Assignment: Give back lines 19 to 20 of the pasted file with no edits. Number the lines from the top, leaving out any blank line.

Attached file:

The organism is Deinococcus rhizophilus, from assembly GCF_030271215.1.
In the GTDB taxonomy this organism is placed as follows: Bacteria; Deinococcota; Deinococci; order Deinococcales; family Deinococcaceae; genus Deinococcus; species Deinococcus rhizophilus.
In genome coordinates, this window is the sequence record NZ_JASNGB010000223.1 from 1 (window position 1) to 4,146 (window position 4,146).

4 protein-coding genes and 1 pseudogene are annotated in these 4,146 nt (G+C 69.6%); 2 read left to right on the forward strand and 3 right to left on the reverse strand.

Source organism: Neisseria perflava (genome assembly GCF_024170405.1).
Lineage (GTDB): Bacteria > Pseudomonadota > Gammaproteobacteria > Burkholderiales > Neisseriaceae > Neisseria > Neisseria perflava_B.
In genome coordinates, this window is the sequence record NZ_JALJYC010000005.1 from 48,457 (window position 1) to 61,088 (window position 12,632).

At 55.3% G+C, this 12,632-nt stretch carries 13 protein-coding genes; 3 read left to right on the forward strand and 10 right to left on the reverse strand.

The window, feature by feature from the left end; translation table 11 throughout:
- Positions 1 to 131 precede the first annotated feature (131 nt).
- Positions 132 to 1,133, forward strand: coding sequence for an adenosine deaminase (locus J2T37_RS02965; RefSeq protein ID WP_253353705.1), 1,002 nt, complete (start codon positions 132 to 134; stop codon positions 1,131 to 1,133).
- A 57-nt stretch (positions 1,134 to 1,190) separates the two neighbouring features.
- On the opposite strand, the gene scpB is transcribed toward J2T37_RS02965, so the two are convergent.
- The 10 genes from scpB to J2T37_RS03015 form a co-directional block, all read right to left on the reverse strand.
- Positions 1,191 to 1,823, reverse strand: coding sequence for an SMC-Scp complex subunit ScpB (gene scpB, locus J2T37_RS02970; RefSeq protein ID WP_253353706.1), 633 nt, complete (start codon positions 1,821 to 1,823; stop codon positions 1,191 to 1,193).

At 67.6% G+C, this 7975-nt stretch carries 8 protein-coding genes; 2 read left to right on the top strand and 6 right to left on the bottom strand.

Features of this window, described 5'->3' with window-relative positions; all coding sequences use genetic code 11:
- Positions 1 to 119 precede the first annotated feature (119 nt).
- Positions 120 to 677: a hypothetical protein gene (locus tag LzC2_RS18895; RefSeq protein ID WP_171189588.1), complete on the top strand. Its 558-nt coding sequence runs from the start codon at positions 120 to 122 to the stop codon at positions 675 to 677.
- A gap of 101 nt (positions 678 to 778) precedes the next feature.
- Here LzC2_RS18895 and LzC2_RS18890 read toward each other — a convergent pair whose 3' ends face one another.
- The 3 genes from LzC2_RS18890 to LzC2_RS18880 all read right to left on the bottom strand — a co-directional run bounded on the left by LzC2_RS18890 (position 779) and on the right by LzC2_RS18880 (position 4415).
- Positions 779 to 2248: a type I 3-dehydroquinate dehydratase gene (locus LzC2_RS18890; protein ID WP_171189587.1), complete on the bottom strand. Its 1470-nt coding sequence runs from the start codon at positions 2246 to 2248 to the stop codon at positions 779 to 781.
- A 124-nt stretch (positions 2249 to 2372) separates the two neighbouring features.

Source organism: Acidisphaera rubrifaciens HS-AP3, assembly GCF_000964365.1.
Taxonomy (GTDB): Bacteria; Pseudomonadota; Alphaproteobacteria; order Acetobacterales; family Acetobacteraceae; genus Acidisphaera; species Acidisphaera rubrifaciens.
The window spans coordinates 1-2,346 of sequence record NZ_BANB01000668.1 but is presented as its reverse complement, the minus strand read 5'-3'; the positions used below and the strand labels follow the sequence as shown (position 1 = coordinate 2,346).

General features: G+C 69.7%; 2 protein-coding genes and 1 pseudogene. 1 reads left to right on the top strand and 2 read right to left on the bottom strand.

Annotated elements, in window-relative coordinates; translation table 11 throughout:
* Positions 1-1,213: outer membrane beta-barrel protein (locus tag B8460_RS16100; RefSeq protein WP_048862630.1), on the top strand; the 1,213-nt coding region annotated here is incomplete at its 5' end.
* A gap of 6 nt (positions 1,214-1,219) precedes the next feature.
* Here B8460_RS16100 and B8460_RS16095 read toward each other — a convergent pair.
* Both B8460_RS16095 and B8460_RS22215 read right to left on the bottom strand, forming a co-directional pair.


- Positions 120 to 677: a hypothetical protein gene (locus tag LzC2_RS18895; RefSeq protein ID WP_171189588.1), complete on the top strand. Its 558-nt coding sequence runs from the start codon at positions 120 to 122 to the stop codon at positions 675 to 677.
- A gap of 101 nt (positions 678 to 778) precedes the next feature.